Where is the field going? We can mention at least two emerging issues:

  • the field is broadening with respect to theoretical underpinnings and is beginning to incorporate notions from game theory and social choice theory. It is also broadening with respect to application areas, moving beyond traditional areas in AI and database systems, to include areas in description logics, the semantic web and economics.
  • there is an emerging focus on epistemic notions having to do with communicating, negotiating, competing, and collaborating agents. Dynamic epistemic logic seems to have an important role to play here.

Moreover, it looks like belief merging and iterated belief revision are still hot topics and will remain so for the next few years.

For the future, we plan further workshops to encourage continued interdisciplinary interactions.

  • Guillaume Aucher (Paul Sabatier University - Toulouse, FR) [dblp]
  • Alexandru Baltag (University of Oxford, GB) [dblp]
  • Alexander Bochman (Holon Institute of Technology, IL) [dblp]
  • Giacomo Bonanno (University of California - Davis, US)
  • Richard Booth (Mahasarakham University - Thailand, TH) [dblp]
  • John Cantwell (KTH Royal Institute of Technology, SE)
  • James P. Delgrande (Simon Fraser University - Burnaby, CA) [dblp]
  • Daniel Eckert (Universität Graz, AT)
  • Patricia Everaere (University of Lille I, FR)
  • Eduardo Fermé (University of Madeira - Funchal, PT) [dblp]
  • Dov M. Gabbay (King's College London, GB) [dblp]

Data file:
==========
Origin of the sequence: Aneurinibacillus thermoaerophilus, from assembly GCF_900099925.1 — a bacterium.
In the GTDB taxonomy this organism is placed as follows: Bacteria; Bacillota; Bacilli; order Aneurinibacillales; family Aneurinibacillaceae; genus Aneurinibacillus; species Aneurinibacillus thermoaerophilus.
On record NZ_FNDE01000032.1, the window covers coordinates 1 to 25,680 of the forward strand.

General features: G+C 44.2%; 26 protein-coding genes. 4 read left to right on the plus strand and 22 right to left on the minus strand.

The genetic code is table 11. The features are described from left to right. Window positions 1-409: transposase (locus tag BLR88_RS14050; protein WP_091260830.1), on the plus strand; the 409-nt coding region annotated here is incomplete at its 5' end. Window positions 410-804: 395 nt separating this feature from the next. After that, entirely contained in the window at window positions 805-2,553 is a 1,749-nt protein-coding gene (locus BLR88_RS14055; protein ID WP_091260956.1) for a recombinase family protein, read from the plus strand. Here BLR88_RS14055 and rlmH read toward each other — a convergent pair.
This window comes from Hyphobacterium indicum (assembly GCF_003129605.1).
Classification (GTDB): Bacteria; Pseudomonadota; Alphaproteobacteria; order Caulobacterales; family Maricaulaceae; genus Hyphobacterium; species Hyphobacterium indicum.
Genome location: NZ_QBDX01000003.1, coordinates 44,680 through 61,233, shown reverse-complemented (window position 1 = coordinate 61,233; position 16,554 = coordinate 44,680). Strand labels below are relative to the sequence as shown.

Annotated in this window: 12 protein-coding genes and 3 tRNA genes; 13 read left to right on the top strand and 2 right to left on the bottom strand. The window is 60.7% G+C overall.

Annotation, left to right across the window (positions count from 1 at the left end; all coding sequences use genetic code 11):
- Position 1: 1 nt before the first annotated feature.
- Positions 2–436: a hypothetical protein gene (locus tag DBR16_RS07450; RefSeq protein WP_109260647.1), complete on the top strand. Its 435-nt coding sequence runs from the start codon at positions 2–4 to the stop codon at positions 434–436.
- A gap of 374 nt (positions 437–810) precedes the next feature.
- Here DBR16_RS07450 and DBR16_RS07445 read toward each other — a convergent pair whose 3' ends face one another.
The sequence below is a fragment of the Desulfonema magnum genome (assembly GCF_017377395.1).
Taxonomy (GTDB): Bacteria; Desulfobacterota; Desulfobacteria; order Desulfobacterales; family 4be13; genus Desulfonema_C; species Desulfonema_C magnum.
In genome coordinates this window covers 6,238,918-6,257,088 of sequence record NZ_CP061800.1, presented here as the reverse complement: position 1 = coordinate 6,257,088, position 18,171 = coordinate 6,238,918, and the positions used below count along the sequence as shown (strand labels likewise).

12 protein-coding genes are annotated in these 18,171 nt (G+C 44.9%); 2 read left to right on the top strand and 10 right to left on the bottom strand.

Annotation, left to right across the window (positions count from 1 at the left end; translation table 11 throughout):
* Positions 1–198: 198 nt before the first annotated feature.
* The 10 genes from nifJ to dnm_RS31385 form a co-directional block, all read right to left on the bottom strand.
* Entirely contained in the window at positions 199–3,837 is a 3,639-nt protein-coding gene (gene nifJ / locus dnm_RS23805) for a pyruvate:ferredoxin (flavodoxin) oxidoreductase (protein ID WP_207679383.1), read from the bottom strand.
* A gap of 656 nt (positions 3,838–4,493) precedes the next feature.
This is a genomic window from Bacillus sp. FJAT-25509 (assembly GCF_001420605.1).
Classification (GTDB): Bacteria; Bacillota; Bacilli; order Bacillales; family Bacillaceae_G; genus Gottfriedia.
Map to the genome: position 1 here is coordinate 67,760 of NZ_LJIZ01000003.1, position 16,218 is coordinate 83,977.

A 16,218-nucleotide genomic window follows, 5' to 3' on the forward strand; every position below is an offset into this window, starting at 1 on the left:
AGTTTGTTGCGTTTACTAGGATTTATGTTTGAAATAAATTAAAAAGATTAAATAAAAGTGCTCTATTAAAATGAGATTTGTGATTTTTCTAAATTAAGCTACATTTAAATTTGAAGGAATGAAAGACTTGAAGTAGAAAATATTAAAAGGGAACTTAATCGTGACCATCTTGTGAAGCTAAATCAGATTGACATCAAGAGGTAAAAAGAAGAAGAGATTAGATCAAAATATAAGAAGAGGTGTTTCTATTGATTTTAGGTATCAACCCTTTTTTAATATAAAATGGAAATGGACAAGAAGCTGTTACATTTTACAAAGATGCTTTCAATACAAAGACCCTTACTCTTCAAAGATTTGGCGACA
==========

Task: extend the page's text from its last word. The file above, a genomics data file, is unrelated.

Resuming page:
• Randy Goebel (University of Alberta - Edmonton, CA) [dblp]
  • Andreas Herzig (Paul Sabatier University - Toulouse, FR) [dblp]
  • Julien Hue (University of Toulon, FR)
  • Gabriele Kern-Isberner (TU Dortmund, DE) [dblp]
  • Sebastien Konieczny (CNRS - Lens, FR) [dblp]
  • Jérôme Lang (Paul Sabatier University - Toulouse, FR) [dblp]
  • Isaac Levi (Columbia University - New York, US)
  • David Makinson (London School of Economics, GB) [dblp]
  • Abhaya Nayak (Macquarie University - Sydney, AU) [dblp]
  • Alexander Nittka (Universität Leipzig, DE)
  • Pavlos Peppas (University of Patras, GR) [dblp]
  • Laurent Perrussel (Paul Sabatier University - Toulouse, FR)
  • Gabriella Pigozzi (University of Luxembourg, LU) [dblp]
  • Mauricio Reis (University of Madeira - Funchal, PT) [dblp]
  • Odinaldo Rodrigues (King's College London, GB) [dblp]
  • Hans Rott (Universität Regensburg, DE) [dblp]
  • Krister Segerberg (Uppsala University, SE)
  • Steven Shapiro (University of Toronto, CA)
  • Wolfgang Spohn (Universität Konstanz, DE) [dblp]
  • Leon van der Torre (University of Luxembourg, LU) [dblp]
  • Emil Weydert (University of Luxembourg, LU) [dblp]
  • Dongmo Zhang (University of Western Sydney - Penrith South, AU)

Related Seminars
  • Dagstuhl Seminar 05321: Belief Change in Rational Agents: Perspectives from Artificial Intelligence, Philosophy, and Economics (2005-08-07 - 2005-08-12) (Details)
  • Dagstuhl Seminar 09351: Information processing, rational belief change and social interaction (2009-08-23 - 2009-08-27) (Details)

  • artificial intelligence / robotics
  • interdisciplinary with non-informatics-topic: Economics
  • Decision Theory
  • Philosophy

  • belief change
  • rational agents
  • information economy
  • information processing